Recently on Medium, Elle Luna posted a FANTASTIC piece entitled, The Crossroads of Should and Must. It is full of inspiring, enlightening, motivating stories and wisdom that applies directly to living a grey life. Over the next few days, we’ll share excerpts of that post. Enjoy!
There are two paths in life: Should and Must. We arrive at this crossroads over and over again. And each time, we get to choose.
Over the past year I’ve chosen Must again and again. And it was petrifying. And at times it was dark. But I would never, ever, trade this past year for anything.
Should is how others want us to show up in the world — how we’re supposed to think, what we ought to say, what we should or shouldn’t do. It’s the vast array of expectations that others layer upon us. When we choose Should the journey is smooth, the risk is small.
Must is different—there aren’t options and we don’t have a choice.
Must is who we are, what we believe, and what we do when we are alone with our truest, most authentic self. It’s our instincts, our cravings and longings, the things and places and ideas we burn for, the intuition that swells up from somewhere deep inside of us. Must is what happens when we stop conforming to other people’s ideals and start connecting to our own. Because when we choose Must, we are no longer looking for inspiration out there. Instead, we are listening to our calling from within, from some luminous, mysterious place.
Must is why Van Gogh painted his entire life without ever receiving public recognition.
Must is why Mozart performed Don Giovani and Coltrane played his new sound, even as the critics called it ugly.
Must is why that lawyer in his thirties spent three years writing his first novel only to be rejected by three dozen publishers. He honored his calling, eventually received a “yes,” and that is why John Grisham is a household name today. Must isn’t exclusively for writers and painters and composers, though. Must is why, in the early days, Airbnb sold boxes of cereal to make ends meet because no one would give them money and every conceivable metric said they should quit.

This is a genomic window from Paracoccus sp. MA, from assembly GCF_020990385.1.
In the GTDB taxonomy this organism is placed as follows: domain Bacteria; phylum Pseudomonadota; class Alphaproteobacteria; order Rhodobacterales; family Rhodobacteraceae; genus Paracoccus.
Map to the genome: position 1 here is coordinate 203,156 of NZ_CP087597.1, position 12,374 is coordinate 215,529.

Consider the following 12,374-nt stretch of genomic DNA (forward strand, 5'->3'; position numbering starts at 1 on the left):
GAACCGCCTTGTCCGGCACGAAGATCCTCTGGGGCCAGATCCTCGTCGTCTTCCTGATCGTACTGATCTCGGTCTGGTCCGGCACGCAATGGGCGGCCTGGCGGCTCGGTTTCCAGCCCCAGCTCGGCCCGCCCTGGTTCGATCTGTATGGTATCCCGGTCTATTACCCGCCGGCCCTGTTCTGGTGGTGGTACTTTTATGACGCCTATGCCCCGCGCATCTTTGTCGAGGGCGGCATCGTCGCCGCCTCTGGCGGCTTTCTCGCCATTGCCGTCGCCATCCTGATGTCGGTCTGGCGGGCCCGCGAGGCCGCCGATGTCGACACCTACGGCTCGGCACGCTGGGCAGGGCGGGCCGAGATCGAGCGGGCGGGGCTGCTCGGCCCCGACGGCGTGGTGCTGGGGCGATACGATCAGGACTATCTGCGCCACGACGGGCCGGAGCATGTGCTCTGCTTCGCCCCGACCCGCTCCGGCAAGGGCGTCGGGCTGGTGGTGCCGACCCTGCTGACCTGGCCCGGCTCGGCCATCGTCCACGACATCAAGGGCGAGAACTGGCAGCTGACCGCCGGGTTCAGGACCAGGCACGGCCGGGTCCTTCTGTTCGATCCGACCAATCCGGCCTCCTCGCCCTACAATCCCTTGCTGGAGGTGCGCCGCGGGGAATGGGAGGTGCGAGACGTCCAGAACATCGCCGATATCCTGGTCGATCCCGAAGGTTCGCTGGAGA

What if who we are and what we do become one and the same? What if our work is so thoroughly autobiographical that we can’t parse the product from the person? What if our jobs are our careers and our callings?
And this was about the time that my head exploded.
Choosing Must sounds fantastic, right? To step into the fullness of our gifts and offer them up to the world in the form of our work.
Well, it turns out that choosing Must is scary, hard, and a lot like jumping off a terrifyingly high cliff where you can’t see anything down below.
Despite how hard and terrifying choosing Must is, Elle has done so over and over for the past year. Tomorrow, we’ll share some of her takeaways and tips on how to choose Must when it’s much easier to choose Should. Stay tuned!